Family acceptance and LGBTQ kids

November 3rd, 2014

Religiously conservative families can be accepting of their LGBTQ kids. In fact, their faith can help them to raise resilient children. That’s one of the findings of Dr. Caitlyn Ryan’s research with the Family Acceptance Project. Her work with Mormon families has received national attention, and more clergy need to be aware of her work. Soon a series of videos will be available as a resource for parents and faith communities.

She studied families in both conservative and liberal communities, urban and rural, white, black, Latino, and Chinese. In all of these communities, she found that rejection and acceptance are not tied to one ideology, ethnicity, or religion. Families that raised resilient kids could disagree about the morality of homosexuality and still display accepting behaviors.

Approximately 40 percent of homeless youth are lesbian, gay, bisexual, transgender, or questioning (LGBTQ). But generally, even families who kick their LGBTQ children out of the house don’t hate their kids. They see their rejection as a form of “tough love” that may help change their child. They see rejection of their child’s sexual orientation as a necessary part of helping their child. They fear for their children: They fear that they will be hurt by the world, that they will be lonely, that they will fall into a life of sin and depravity.

Their rejecting behaviors may bring about the very situations they fear. Research from the Family Acceptance Project has demonstrated that LGTBQ youth who experience high levels of rejection from their families are eight times more likely to commit suicide. They are three times more likely to use illegal drugs and three times more likely to be at risk for HIV and other sexually transmitted diseases. Other family behaviors that increase risk for LGBTQ adolescents include:

• Physical abuse, verbal harassment or name-calling
• Blocking access to LGBTQ friends, events, and resources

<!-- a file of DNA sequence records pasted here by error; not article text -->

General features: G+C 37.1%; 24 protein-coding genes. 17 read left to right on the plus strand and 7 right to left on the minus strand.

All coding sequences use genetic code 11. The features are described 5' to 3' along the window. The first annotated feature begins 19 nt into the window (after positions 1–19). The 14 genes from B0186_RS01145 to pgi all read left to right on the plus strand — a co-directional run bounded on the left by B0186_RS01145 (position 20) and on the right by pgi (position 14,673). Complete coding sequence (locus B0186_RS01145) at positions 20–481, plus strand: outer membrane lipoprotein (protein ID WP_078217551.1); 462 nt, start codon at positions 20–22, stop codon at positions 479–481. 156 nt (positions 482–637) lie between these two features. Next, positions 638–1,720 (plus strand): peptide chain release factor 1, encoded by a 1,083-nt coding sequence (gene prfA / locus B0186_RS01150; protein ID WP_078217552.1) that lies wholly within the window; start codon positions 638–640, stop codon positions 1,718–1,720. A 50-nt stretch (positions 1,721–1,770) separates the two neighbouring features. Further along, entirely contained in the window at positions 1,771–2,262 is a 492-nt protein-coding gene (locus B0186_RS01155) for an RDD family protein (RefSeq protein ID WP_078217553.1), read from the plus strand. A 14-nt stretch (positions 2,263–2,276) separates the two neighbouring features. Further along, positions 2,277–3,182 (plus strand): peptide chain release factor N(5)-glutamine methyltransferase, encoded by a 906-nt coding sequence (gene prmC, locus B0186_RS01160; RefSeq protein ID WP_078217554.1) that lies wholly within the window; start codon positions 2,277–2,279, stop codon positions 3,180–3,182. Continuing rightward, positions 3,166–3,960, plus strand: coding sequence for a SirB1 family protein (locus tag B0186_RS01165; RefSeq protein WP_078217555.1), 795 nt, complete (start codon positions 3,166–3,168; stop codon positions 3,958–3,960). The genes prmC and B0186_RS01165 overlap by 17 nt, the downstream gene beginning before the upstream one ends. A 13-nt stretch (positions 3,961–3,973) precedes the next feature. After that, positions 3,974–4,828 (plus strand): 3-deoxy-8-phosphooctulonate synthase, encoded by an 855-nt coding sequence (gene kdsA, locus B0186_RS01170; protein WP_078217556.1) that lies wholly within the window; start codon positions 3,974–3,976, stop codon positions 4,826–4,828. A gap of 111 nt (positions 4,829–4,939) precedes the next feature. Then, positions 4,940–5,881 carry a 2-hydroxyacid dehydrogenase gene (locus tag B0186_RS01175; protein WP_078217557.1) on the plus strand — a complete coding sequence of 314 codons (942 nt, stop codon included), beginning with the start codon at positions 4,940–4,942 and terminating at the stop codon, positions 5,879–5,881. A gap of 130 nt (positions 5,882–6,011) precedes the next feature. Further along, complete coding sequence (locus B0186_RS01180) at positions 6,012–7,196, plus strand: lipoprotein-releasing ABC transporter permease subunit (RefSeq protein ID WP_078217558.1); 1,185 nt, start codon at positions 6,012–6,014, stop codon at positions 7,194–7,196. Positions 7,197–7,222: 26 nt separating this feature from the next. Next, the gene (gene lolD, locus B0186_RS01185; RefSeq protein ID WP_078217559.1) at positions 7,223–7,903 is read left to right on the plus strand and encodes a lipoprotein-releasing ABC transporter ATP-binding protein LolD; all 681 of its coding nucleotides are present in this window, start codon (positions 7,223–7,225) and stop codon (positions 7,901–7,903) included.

• Pressuring a child to be more masculine or feminine
• Telling a child to pray to change or that God will punish them if they are gay

Again, most of these behaviors arise from parents’ anxiety for their child’s future, not from hatred. But anxiety keeps us from acting in rational ways. Trying to change a child with these tactics backfires.

Anxiety keeps many Christians from thinking rationally about LGBTQ issues, especially when it concerns children and teens. Many folks seem to have an idea that everyone is identical, but that at some point they “fall off the conveyer belt” and become gay, or that kids can become gay through social pressure. For this reason, some parents try to socially isolate their kids from sources they think will “encourage” their kids to be gay. These kids are at huge risk for depression later in life.

Dr. Ryan identified more than 100 family behaviors regarding LGBTQ kids, and classified family responses ranging from rejection, to ambivalent, to accepting, to celebrating. Some parents may initially respond with acceptance, but then remain silent and never talk with their son or daughter about their friends or their feelings. These ambivalent parents may be thinking that if they can “just get through high school,” everything will be okay. But silence is also a rejecting behavior, and leads to similar risk factors. Young adults who experienced family rejection as a teen are less resilient as adults, and have much greater risk of depression and suicide.

But only a slight move from “total rejection” of their child to “ambivalence” reduces suicide risk by more than half! Families don’t need to have a “coming out party” for their kids to have a significant impact on their child’s well-being (although celebrating families tend to have better outcomes.)

It is true that social media and information have led more kids to “come out” earlier, but this goes along with research on typical human development and does not indicate that more kids are LGBTQ. Children begin expressing gender identity around age three, and have some inkling of who they are attracted to by age 10. This supports the idea that gender identity and sexual orientation have little to do with what we think of as “sex.” (I remember that my 3rd grade crush on a brown-haired girl at church camp was a-sexual. It expressed itself as merciless teasing to get her attention.)

According to Dr. Ryan, families are an often-neglected source of support for kids who come out as LGBTQ. They have generally been seen as obstacles instead of allies. The other neglected source of support is faith communities.

What I find most hopeful about Dr. Ryan’s research is that it doesn’t dwell on issues of Scripture or doctrine, but on something common to all families and communities whether liberal or conservative, religious or secular: the well-being of kids. All parents want their kids and teenagers to be happy and healthy, to live lives of meaning and purpose, and to have the joy of connecting with people who will love and support them. As clergy and leaders of faith communities, we need to be proactive about helping parents learn what behaviors are going to help raise resilient kids.

Dave Barnhart is the pastor of Saint Junia UMC in Birmingham, Ala. He blogs at

comments powered by Disqus